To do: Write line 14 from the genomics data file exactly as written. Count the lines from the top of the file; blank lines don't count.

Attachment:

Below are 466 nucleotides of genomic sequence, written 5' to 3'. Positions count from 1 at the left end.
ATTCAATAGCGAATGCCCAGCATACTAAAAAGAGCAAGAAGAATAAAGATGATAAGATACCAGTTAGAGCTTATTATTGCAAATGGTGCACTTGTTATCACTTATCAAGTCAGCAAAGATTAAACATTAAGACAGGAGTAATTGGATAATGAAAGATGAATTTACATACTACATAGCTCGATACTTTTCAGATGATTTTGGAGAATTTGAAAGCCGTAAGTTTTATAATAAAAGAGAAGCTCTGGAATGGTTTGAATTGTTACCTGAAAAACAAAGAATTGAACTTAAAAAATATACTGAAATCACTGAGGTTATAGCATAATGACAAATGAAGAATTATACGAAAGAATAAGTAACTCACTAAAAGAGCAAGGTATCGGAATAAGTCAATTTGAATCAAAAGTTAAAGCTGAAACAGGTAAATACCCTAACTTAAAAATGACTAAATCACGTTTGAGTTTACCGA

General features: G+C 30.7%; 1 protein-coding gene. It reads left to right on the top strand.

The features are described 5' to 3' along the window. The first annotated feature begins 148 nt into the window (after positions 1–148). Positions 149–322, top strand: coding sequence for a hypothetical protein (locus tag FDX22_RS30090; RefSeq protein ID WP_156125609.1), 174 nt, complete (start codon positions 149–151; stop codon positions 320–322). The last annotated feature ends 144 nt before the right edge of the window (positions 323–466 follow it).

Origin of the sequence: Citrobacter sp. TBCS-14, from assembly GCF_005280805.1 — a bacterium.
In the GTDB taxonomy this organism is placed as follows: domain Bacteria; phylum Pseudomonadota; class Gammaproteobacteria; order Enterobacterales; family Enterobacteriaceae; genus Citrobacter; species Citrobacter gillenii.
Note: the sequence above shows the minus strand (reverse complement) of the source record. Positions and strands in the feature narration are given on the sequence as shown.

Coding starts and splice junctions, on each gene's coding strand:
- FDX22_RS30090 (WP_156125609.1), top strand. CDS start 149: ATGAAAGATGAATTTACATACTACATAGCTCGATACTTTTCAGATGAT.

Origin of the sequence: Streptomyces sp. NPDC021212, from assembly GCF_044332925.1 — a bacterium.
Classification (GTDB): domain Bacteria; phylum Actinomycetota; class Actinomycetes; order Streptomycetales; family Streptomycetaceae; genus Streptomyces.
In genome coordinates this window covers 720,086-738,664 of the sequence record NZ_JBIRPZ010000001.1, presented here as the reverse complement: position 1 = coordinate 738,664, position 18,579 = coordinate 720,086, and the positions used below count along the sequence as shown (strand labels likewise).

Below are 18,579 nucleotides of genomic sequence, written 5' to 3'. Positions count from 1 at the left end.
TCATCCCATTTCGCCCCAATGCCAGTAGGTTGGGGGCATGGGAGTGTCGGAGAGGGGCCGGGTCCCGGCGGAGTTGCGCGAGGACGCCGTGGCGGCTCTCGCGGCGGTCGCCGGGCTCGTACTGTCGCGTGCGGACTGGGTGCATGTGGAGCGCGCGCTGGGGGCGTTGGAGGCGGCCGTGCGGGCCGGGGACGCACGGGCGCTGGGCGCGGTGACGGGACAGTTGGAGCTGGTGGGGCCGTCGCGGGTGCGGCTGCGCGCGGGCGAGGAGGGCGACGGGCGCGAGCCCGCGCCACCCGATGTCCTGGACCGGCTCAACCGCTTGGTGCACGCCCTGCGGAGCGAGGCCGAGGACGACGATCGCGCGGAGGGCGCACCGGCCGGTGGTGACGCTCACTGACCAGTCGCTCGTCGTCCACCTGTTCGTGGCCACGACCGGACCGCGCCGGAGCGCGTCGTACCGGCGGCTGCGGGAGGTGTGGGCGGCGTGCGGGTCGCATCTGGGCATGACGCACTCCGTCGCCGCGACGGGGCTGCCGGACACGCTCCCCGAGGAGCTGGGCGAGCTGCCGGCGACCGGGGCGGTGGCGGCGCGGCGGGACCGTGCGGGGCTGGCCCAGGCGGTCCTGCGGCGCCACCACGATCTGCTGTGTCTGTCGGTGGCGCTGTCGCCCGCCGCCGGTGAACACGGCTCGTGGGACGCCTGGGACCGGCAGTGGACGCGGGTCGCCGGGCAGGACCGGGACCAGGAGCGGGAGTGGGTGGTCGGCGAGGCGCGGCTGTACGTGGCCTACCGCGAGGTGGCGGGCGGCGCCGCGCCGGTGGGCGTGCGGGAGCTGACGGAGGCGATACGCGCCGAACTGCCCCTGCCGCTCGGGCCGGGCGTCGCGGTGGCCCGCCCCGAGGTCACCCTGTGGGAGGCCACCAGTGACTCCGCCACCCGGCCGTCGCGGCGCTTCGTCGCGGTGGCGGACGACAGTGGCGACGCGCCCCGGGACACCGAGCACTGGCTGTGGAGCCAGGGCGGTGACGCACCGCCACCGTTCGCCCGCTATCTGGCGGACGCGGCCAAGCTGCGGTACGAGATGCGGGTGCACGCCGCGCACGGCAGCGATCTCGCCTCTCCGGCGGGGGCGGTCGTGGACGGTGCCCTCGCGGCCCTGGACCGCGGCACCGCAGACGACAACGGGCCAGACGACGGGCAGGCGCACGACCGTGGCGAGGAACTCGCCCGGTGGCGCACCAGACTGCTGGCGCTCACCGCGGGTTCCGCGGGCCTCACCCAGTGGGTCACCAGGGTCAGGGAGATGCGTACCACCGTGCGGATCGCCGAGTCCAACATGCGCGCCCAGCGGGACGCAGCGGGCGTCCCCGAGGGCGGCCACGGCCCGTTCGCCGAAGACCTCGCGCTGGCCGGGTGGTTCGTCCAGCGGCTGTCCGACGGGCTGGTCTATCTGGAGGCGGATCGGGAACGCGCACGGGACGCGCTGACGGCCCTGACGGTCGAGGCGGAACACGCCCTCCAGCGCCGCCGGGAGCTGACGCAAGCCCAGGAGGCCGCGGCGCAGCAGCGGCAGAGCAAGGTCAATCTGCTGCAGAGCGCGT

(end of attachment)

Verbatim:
TCATCCCATTTCGCCCCAATGCCAGTAGGTTGGGGGCATGGGAGTGTCGGAGAGGGGCCGGGTCCCGGCGGAGTTGCGCGAGGACGCCGTGGCGGCTCTCGCGGCGGTCGCCGGGCTCGTACTGTCGCGTGCGGACTGGGTGCATGTGGAGCGCGCGCTGGGGGCGTTGGAGGCGGCCGTGCGGGCCGGGGACGCACGGGCGCTGGGCGCGGTGACGGGACAGTTGGAGCTGGTGGGGCCGTCGCGGGTGCGGCTGCGCGCGGGCGAGGAGGGCGACGGGCGCGAGCCCGCGCCACCCGATGTCCTGGACCGGCTCAACCGCTTGGTGCACGCCCTGCGGAGCGAGGCCGAGGACGACGATCGCGCGGAGGGCGCACCGGCCGGTGGTGACGCTCACTGACCAGTCGCTCGTCGTCCACCTGTTCGTGGCCACGACCGGACCGCGCCGGAGCGCGTCGTACCGGCGGCTGCGGGAGGTGTGGGCGGCGTGCGGGTCGCATCTGGGCATGACGCACTCCGTCGCCGCGACGGGGCTGCCGGACACGCTCCCCGAGGAGCTGGGCGAGCTGCCGGCGACCGGGGCGGTGGCGGCGCGGCGGGACCGTGCGGGGCTGGCCCAGGCGGTCCTGCGGCGCCACCACGATCTGCTGTGTCTGTCGGTGGCGCTGTCGCCCGCCGCCGGTGAACACGGCTCGTGGGACGCCTGGGACCGGCAGTGGACGCGGGTCGCCGGGCAGGACCGGGACCAGGAGCGGGAGTGGGTGGTCGGCGAGGCGCGGCTGTACGTGGCCTACCGCGAGGTGGCGGGCGGCGCCGCGCCGGTGGGCGTGCGGGAGCTGACGGAGGCGATACGCGCCGAACTGCCCCTGCCGCTCGGGCCGGGCGTCGCGGTGGCCCGCCCCGAGGTCACCCTGTGGGAGGCCACCAGTGACTCCGCCACCCGGCCGTCGCGGCGCTTCGTCGCGGTGGCGGACGACAGTGGCGACGCGCCCCGGGACACCGAGCACTGGCTGTGGAGCCAGGGCGGTGACGCACCGCCACCGTTCGCCCGCTATCTGGCGGACGCGGCCAAGCTGCGGTACGAGATGCGGGTGCACGCCGCGCACGGCAGCGATCTCGCCTCTCCGGCGGGGGCGGTCGTGGACGGTGCCCTCGCGGCCCTGGACCGCGGCACCGCAGACGACAACGGGCCAGACGACGGGCAGGCGCACGACCGTGGCGAGGAACTCGCCCGGTGGCGCACCAGACTGCTGGCGCTCACCGCGGGTTCCGCGGGCCTCACCCAGTGGGTCACCAGGGTCAGGGAGATGCGTACCACCGTGCGGATCGCCGAGTCCAACATGCGCGCCCAGCGGGACGCAGCGGGCGTCCCCGAGGGCGGCCACGGCCCGTTCGCCGAAGACCTCGCGCTGGCCGGGTGGTTCGTCCAGCGGCTGTCCGACGGGCTGGTCTATCTGGAGGCGGATCGGGAACGCGCACGGGACGCGCTGACGGCCCTGACGGTCGAGGCGGAACACGCCCTCCAGCGCCGCCGGGAGCTGACGCAAGCCCAGGAGGCCGCGGCGCAGCAGCGGCAGAGCAAGGTCAATCTGCTGCAGAGCGCGT